Remember Janet Jackson's infamous wardrobe malfunction at the Superbowl? The NFL instituted a change to the half-time show after that incident - a change that you can use to your benefit in your media interviews...
When I ask most audiences to name a company that did a great job managing a crisis, most people (in Canada, anyway) say the name of one company: Maple Leaf Foods. I agree. They did a great job. But the real question is this...Why are there so few examples of excellent crisis management and so many instances of companies doing the wrong thing? The answer, in part, is human nature. That, and a lack of prep and planning.
Executives and entrepreneurs dedicate their lives to self improvement. They vie for the most prestigious schools. Many pursue post-graduate studies. They go on retreats, read books, listen to podcasts, attend conferences, do cleanses, meditate, do yoga, try intermittent fasting. They’re constantly on the lookout for a hack. An edge. Something that will make them smarter, more agile, better prepared, more successful.Read More
One of the most basic oversights a lot of organizations are making is that they don’t include their social media links/icons on their websites. I know this because as I was preparing for an industry conference, I was checking out the social media pages of more than 100 associations and I noticed that about HALF of them either didn’t have these icons on their sites at all or they had one (e.g. Facebook) that was put there years ago and hadn’t updated them. It makes it SO much harder for people to find your YouTube account. Your Twitter page, etc. And it’s such an easy fix. Just ask your web people to include the links/icons in a prominent place on your home page AND your contact page.
Being smart and being nice. Sound strange? Those are actually two of the worst characteristics to bring into your media interview. Now, I’m not saying don’t be smart and don’t be nice. But in this video, I talk a little bit about how these two conversational habits can hurt the effectiveness of your media interviews.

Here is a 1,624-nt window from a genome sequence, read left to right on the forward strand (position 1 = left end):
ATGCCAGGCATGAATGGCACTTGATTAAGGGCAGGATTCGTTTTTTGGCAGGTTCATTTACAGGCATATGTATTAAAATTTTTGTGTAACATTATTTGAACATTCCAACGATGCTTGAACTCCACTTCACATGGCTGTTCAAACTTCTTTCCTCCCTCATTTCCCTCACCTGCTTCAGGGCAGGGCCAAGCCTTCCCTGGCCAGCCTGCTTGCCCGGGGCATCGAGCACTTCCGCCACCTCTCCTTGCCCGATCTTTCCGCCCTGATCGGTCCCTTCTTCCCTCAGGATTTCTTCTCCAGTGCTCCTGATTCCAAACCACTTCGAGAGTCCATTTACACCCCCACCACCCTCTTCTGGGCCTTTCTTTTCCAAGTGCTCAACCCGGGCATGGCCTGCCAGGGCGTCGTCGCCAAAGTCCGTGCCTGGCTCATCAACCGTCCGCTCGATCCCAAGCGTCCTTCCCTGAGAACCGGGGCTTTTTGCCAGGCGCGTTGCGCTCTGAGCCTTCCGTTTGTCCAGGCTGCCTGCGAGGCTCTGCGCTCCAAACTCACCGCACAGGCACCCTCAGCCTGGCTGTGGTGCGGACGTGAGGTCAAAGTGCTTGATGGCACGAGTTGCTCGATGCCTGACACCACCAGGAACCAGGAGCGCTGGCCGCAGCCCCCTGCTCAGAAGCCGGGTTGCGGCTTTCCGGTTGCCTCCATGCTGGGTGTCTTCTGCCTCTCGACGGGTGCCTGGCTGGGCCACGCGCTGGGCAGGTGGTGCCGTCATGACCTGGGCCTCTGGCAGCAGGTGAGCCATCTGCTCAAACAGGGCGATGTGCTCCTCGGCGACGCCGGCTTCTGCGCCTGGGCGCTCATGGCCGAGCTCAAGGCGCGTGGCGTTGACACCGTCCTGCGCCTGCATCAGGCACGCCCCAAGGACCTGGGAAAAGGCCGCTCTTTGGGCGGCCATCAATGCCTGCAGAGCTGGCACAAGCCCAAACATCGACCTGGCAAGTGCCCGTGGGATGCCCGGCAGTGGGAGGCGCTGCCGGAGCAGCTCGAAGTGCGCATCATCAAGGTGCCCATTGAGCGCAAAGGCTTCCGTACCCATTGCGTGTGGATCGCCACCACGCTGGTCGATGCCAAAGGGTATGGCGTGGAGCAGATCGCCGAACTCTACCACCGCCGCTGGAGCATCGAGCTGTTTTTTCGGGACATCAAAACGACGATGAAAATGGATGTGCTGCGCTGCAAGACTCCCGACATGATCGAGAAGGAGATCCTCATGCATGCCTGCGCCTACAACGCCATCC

A few times a week, I’ll get followed by someone on Twitter and will check out their profile. They’re a marketing person. Usually from the US. They don’t look familiar at all. But they have 162,000 Twitter followers. Impressive at first glance, right? Well, not to me. Not anymore. If you dig a little below the surface, you’ll find that it’s all smoke and mirrors. BS. They’ve purchased fake followers to make themselves ‘look’ like an authority on a topic. One of the ways to tell is to check out the engagement on their tweets. For an audience of that massive size, their tweets will have very few likes, comments, retweets, etc. This is the WRONG way to get followers. It’s empty, it’s shallow, it’s short-sighted and it makes you look like kind of a desperate social media loser.
In this video, I talk about the way I’ve grown my audience. Today it stands at around 3,200 followers or so but I’ve grown it one at a time over the course of the last 10 years. No bots. No purchased followers. They’re real people - people I’ve met through my client work, speaking at conferences, speaking at colleges, etc. And after every one of those talks, I spend some dedicated time connecting with every single person. If you don’t believe me, go to ‘tweets and replies’ on my Twitter page and scroll down.
In my opinion, this is the only way to create a real, true, authentic audience. One at a time.
Just a quick post to help manage expectations when it comes to producing/sharing videos for your company or association. Don't obsess about hits, clicks, views and shares. If you put out great video content on a consistent basis - video that's useful to your audience - those metrics will follow.